Silybum marianum (milk thistle) is one of the most important herbal liver tonics and restoratives for your pet. Scientific analysis shows that milk thistle contains silymarin – a powerful antioxidant which can block the entry of toxins into the liver and remove them at cellular level, resulting in regeneration of liver cells and improved liver function.
In addition to milk thistle (silymarin), there are several other nutrients which are beneficial to the liver:
- Burdock – Used for centuries as a blood purifier and cleanser.
- Natrium Phosphate – A tissue salt that helps to assimilate fats and promote the flow of bile from the gall bladder.
- Natrium Sulphate – A tissue salt often recommended to detoxify the liver.
- Dimethyglycine (DMG) – An amino acid that helps rebuild liver cells and encourages the elimination of toxins in the body.
- Pyridoxal 5’Phospate – The active form of B6, an essential vitamin that is not easily broken down in pets with compromised livers.
- Vitamin B12 – An important vitamin needed for proper digestion and absorption of food.
- Choline Citrate – A chemical used by the liver to move fats in and out of the cells, which is crucial to liver health.
- Methionine – An amino acid needed for proper detoxification of the liver.
- N-Acetyl-L-Cysteine – An amino acid that is aids in the removal of toxins from the liver.
- Turmeric Extract – A potent antioxidant and anti-inflammatory.
- Alpha Lipoic Acid – A powerful antioxidant that enhances the antioxident effects of Vitamins C and E.
- Coenzyme Q10 – Also known as Vitamin Q, this nutrient is essential for healthy liver function.
- Antioxidants – Chemicals that capture damaging free radicals in the body and encourage healthy liver cells.
Post # 9
I’m so sorry. 🙁 I hope you all find some comfort.
Post # 10
Thanks ladies. Darling Husband & I have talked about it a lot tonight, and we’re first going to let the vet do an ultrasound on the liver. He said that if he looks at it he can tell if it’s still fairly healthy & then we’d know if it will be worth continuing further with the biopsy and more treatment, or if it’s already too badly damaged then we’ll know it’s best to just try to keep her comfortable for as long as possible. One good thing is that we know she’s not in pain right now. She’s acting normal, still eating & doesn’t appear to be in any pain. If it got to the point of her just being in a lot of pain, we’d then have to make the decision whether it would just be better to put her down.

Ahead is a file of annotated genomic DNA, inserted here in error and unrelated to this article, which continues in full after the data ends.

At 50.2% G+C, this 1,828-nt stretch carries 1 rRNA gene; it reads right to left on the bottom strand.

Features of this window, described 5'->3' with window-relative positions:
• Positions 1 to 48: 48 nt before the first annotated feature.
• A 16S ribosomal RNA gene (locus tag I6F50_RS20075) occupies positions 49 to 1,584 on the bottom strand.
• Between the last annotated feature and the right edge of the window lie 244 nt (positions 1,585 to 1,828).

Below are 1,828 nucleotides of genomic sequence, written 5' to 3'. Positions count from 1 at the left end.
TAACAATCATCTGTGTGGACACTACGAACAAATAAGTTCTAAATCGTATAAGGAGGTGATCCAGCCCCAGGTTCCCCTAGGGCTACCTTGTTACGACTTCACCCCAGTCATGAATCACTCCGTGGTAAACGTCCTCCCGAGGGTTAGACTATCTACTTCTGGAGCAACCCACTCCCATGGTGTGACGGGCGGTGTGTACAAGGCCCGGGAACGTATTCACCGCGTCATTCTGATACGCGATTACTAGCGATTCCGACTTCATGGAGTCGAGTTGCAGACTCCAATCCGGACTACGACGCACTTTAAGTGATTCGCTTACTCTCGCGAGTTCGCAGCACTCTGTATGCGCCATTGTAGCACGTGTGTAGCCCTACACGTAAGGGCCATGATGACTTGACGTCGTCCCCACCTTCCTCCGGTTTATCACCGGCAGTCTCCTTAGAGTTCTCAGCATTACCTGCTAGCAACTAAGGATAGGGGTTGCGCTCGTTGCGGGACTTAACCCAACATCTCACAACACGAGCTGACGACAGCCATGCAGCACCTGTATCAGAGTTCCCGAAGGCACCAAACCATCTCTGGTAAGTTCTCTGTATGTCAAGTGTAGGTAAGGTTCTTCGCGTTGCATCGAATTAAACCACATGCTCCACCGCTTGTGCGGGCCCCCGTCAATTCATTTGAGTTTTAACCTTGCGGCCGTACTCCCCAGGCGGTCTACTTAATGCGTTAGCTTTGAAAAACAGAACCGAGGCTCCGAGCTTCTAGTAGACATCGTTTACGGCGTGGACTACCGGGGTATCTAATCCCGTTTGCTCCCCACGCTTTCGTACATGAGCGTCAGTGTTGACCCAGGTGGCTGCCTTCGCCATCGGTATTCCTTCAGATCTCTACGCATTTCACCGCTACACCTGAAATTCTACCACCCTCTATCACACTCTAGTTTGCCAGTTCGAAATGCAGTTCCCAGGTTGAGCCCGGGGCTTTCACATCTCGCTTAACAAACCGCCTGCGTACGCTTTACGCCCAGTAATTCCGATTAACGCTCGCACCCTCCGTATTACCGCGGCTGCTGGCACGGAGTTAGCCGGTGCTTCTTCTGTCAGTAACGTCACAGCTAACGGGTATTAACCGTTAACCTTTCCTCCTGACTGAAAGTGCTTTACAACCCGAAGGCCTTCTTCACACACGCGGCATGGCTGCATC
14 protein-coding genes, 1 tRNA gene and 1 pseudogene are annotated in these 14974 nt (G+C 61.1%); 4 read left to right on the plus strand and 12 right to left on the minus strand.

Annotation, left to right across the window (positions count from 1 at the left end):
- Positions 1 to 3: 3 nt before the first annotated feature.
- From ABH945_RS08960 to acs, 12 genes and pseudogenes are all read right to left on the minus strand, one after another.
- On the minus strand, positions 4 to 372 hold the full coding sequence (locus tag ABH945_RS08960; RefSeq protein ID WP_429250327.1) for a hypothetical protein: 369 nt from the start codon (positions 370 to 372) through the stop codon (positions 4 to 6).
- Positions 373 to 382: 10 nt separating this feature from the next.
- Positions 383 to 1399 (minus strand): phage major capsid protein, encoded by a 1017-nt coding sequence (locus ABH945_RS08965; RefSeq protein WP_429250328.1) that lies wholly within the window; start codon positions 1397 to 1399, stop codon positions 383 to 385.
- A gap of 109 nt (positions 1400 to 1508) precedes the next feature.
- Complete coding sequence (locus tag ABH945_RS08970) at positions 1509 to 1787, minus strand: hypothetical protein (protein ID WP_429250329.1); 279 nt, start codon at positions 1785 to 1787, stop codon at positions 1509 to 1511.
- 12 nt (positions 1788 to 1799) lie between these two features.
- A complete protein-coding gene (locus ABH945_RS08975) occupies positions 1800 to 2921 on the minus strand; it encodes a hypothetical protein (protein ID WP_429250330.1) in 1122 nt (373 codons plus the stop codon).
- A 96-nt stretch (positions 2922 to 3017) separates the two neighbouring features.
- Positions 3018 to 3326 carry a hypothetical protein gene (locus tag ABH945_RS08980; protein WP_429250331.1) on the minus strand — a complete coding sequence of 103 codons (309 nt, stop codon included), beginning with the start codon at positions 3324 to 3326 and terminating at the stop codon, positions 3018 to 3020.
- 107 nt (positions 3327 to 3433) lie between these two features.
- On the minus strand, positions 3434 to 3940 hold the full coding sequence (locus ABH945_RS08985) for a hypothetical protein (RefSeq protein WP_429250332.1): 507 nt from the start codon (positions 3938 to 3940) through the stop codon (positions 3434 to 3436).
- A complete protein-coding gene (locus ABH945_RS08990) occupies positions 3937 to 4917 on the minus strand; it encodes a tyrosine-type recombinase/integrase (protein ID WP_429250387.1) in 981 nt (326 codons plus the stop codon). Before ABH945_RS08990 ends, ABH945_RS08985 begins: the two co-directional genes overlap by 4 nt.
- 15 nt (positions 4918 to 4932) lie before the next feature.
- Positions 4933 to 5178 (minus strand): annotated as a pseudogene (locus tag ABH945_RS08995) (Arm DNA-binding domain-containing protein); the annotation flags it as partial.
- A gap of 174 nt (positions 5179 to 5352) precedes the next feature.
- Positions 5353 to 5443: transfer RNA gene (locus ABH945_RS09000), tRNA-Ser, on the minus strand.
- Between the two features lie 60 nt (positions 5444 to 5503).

I’m still very sad tonight. Right now she’s all snuggled up by me & resting. Love my sweet pup!
Post # 11
I’m sorry! I hope everything comes back better than you’d ever hoped. Keep us updated 🙂
Post # 12
I’m so sorry. I hope they can find a way for her to make a full recovery.
Post # 13
Sorry to hear about your doggie.
I’m a veterinarian myself, so here are my thoughts:
Westies are prone to a copper storage disease which can only be diagnosed by a liver biopsy, so I strongly encourage you to follow your vet’s advice if he recommends a biopsy; an ultrasound can only show so much.
There are medications that can be used to slow the progression of liver disease but what medications are appropriate will depend on what type of disease your dog has (which the biopsy can help show). The silybin suggested in the previous post is something you can start now without worry about side effects. I would not recommend home cooking until you have a diagnosis as well as a discussion about how to balance diets with your veterinarian or preferably, a veterinary nutritionist.
Here’s a link on copper storage disease
Good luck with your dog
Post # 14
🙁 im really sorry about this. 🙁
Post # 15
@soon2bS: You and your pup will be in my thoughts and prayers. I hope it is something that can be helped.